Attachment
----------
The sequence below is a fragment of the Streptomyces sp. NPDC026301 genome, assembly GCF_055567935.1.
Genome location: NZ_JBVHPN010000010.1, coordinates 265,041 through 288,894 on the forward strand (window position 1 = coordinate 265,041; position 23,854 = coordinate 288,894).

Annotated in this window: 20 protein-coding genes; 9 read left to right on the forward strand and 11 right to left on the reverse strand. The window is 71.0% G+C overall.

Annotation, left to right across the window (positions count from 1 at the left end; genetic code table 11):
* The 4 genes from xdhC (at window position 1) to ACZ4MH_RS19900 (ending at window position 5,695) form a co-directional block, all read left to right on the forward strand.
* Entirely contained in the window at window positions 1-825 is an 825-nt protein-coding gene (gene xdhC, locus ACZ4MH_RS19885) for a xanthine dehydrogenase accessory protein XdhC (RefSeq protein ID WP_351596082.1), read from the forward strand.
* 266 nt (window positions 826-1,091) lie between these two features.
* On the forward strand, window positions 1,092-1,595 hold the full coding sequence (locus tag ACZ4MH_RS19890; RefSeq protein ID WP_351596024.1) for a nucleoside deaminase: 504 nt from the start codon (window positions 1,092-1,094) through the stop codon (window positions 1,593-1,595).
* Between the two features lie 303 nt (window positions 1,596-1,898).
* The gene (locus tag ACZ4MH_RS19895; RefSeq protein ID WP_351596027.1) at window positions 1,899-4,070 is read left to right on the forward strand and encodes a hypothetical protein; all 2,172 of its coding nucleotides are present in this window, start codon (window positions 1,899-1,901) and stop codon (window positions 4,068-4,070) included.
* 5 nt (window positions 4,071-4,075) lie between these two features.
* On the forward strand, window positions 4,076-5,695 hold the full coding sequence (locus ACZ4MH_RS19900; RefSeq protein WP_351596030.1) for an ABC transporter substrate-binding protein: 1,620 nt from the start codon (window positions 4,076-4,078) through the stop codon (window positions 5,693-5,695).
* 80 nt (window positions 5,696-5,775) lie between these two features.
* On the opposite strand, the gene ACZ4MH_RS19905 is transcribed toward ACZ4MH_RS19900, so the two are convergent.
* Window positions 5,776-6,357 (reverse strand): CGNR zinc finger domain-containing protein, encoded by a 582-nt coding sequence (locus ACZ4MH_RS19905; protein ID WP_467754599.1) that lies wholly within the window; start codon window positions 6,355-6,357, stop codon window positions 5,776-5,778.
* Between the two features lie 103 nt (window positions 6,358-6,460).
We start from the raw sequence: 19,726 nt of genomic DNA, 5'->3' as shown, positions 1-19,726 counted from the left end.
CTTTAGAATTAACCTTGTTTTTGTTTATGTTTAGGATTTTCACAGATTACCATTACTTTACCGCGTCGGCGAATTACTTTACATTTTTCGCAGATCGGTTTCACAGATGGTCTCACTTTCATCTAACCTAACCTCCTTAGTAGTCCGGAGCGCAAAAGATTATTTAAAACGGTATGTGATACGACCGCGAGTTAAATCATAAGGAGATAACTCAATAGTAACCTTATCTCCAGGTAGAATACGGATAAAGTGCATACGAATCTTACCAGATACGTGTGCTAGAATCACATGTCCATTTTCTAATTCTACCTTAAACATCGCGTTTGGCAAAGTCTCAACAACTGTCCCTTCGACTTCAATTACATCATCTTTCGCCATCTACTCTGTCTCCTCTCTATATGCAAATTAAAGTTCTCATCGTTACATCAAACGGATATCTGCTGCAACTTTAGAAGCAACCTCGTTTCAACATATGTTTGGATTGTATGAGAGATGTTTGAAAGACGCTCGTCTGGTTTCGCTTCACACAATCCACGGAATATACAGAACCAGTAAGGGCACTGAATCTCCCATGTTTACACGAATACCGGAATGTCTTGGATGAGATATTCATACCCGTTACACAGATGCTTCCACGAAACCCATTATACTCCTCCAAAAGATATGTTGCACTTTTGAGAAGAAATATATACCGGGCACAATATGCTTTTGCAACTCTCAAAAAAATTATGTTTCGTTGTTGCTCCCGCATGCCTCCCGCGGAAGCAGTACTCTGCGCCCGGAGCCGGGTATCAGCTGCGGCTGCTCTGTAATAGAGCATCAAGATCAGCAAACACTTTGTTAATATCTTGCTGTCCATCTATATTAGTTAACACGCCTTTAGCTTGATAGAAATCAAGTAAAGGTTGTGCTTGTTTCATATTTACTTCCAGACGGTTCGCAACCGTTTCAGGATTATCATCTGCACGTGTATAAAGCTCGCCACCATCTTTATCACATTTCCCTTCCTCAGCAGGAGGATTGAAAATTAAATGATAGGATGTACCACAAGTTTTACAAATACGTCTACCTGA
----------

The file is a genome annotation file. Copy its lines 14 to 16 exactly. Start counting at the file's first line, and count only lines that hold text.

* On the opposite strand, the gene ACZ4MH_RS19905 is transcribed toward ACZ4MH_RS19900, so the two are convergent.
* Window positions 5,776-6,357 (reverse strand): CGNR zinc finger domain-containing protein, encoded by a 582-nt coding sequence (locus ACZ4MH_RS19905; protein ID WP_467754599.1) that lies wholly within the window; start codon window positions 6,355-6,357, stop codon window positions 5,776-5,778.
* Between the two features lie 103 nt (window positions 6,358-6,460).